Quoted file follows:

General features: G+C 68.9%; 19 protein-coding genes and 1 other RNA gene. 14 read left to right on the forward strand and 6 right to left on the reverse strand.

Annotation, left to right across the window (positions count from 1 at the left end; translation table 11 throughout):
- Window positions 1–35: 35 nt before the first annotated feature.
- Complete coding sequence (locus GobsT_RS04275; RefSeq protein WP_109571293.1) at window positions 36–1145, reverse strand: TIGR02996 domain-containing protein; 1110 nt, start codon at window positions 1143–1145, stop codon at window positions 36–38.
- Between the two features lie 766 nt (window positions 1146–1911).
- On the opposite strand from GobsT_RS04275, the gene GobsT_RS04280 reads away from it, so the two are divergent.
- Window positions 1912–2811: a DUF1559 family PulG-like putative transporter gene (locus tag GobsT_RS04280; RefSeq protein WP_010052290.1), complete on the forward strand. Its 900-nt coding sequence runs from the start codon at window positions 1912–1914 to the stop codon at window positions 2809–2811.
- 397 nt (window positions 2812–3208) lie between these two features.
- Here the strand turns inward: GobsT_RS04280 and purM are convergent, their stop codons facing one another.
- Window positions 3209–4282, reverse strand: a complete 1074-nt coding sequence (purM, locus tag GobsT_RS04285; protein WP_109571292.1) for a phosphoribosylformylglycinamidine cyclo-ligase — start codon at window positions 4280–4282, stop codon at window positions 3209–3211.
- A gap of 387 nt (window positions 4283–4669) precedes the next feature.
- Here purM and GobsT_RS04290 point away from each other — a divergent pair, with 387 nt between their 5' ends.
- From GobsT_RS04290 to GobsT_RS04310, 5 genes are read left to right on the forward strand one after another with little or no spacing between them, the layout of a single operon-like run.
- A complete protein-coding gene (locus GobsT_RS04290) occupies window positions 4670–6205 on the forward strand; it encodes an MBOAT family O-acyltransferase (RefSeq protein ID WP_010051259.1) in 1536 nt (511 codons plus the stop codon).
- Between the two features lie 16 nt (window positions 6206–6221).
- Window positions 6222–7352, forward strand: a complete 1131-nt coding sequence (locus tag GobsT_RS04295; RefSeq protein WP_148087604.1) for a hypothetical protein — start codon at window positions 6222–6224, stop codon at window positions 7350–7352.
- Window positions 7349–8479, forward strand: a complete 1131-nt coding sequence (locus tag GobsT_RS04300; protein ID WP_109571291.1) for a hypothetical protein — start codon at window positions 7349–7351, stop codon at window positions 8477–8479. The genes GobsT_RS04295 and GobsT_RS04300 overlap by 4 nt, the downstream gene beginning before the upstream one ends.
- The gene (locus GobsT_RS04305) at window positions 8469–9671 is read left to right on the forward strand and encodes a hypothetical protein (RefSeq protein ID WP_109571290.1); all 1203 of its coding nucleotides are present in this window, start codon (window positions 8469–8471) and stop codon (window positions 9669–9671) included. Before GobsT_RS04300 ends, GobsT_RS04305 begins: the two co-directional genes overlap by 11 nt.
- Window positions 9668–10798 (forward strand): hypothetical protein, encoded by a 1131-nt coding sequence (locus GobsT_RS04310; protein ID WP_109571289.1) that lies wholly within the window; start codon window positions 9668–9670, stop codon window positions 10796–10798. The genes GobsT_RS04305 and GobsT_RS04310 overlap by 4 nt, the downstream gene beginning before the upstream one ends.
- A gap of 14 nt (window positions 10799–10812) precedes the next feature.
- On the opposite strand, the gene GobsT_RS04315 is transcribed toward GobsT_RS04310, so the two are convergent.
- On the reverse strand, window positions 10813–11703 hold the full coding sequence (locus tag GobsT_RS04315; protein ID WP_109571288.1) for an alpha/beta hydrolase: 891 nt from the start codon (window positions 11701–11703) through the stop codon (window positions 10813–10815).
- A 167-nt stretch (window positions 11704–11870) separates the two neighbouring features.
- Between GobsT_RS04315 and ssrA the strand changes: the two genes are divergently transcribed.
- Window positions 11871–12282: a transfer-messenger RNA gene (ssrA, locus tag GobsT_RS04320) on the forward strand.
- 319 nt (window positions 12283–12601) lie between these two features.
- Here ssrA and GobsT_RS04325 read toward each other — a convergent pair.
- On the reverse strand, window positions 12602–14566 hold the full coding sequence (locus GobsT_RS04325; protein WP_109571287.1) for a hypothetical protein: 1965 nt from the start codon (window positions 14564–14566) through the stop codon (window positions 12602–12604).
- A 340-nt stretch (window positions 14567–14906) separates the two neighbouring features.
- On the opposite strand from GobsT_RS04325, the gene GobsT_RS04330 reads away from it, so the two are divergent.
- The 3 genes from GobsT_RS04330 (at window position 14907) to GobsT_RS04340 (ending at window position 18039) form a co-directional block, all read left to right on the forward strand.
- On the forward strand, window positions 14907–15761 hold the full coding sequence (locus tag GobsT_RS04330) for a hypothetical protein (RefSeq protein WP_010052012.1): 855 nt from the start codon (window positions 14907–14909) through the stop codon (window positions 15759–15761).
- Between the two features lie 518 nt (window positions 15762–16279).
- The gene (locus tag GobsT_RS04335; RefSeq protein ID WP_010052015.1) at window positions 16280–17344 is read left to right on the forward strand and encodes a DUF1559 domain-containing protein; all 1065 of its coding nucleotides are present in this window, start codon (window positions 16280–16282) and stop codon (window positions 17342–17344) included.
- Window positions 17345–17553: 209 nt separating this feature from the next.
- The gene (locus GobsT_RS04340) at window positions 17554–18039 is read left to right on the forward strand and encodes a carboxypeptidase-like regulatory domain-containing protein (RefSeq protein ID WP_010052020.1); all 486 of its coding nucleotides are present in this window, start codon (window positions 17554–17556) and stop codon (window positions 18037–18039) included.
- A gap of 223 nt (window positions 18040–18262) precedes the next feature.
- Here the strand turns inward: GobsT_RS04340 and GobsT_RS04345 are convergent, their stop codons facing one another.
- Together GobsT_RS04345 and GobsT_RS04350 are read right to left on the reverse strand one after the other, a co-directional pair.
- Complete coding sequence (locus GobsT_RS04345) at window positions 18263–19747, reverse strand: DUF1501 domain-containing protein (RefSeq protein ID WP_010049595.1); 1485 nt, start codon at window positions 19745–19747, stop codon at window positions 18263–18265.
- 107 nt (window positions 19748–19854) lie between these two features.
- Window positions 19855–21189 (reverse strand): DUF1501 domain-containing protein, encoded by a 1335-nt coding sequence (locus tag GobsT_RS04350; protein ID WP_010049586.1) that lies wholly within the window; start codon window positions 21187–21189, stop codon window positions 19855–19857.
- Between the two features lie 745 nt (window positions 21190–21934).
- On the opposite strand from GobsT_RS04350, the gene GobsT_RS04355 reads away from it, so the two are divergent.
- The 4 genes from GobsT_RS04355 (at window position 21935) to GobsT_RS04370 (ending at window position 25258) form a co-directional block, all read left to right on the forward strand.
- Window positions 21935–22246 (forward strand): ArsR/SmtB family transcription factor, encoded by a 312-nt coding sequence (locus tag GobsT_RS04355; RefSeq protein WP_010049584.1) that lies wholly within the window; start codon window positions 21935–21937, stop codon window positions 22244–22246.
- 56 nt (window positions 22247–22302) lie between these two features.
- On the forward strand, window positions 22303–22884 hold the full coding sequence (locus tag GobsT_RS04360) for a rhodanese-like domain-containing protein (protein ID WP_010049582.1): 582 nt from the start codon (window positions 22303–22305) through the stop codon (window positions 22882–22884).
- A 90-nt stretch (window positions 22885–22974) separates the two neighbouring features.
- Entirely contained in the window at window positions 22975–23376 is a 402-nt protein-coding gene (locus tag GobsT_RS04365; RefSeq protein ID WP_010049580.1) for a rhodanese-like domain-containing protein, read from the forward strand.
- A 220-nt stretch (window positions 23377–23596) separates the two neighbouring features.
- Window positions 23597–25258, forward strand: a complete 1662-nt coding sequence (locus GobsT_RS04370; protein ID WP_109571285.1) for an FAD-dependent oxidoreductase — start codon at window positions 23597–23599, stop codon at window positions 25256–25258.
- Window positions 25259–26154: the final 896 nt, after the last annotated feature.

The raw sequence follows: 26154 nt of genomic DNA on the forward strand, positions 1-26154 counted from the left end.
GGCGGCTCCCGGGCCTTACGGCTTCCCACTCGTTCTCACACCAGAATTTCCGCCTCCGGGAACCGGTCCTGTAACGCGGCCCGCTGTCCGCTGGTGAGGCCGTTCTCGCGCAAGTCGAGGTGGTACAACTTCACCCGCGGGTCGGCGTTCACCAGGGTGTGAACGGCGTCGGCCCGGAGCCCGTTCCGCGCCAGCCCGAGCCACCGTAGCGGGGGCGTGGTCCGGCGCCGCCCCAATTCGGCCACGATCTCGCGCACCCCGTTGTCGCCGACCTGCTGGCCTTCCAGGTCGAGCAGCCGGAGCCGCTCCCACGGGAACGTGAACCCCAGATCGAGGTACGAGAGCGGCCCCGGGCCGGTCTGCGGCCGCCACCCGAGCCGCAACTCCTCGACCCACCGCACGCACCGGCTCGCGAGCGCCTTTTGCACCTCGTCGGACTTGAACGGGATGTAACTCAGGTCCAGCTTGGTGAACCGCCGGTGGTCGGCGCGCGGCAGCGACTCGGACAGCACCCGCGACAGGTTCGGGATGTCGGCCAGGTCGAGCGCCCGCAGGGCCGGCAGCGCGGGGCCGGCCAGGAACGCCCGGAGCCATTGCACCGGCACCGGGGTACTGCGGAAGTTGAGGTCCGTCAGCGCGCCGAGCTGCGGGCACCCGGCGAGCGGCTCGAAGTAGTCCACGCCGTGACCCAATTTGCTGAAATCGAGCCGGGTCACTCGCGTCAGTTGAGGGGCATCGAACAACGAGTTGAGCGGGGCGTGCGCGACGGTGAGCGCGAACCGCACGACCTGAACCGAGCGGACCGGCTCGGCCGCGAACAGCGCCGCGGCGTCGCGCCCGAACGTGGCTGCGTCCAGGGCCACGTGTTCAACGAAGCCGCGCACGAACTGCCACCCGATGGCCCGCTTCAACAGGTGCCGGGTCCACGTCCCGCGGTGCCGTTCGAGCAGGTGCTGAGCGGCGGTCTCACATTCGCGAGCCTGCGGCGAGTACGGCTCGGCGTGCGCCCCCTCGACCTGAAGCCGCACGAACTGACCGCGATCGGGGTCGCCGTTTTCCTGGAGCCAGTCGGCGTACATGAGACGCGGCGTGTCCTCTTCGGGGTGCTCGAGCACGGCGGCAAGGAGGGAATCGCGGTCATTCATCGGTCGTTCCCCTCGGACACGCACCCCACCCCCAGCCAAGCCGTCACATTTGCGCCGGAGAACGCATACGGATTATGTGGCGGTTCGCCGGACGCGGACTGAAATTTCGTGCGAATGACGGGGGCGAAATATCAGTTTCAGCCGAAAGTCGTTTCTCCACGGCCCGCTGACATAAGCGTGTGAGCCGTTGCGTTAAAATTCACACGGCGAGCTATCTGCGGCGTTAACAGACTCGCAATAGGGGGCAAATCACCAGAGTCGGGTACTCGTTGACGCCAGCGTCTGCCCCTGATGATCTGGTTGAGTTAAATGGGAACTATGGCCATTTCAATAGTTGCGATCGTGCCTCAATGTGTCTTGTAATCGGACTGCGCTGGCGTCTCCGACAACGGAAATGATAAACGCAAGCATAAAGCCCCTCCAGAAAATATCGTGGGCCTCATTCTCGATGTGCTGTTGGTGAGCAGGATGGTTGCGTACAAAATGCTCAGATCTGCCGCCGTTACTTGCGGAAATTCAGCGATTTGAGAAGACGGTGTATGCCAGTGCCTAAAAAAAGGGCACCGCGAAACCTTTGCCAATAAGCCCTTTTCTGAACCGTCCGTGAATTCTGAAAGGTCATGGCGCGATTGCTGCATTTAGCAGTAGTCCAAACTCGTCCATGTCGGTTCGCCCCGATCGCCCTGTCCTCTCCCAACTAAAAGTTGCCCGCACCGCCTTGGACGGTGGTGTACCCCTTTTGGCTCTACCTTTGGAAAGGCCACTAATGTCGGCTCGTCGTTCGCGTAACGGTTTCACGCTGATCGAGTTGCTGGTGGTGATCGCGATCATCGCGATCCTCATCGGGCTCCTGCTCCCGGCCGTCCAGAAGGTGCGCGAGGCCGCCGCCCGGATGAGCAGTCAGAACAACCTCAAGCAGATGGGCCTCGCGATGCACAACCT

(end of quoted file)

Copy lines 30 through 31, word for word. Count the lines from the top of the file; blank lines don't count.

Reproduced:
- On the opposite strand from GobsT_RS04325, the gene GobsT_RS04330 reads away from it, so the two are divergent.
- The 3 genes from GobsT_RS04330 (at window position 14907) to GobsT_RS04340 (ending at window position 18039) form a co-directional block, all read left to right on the forward strand.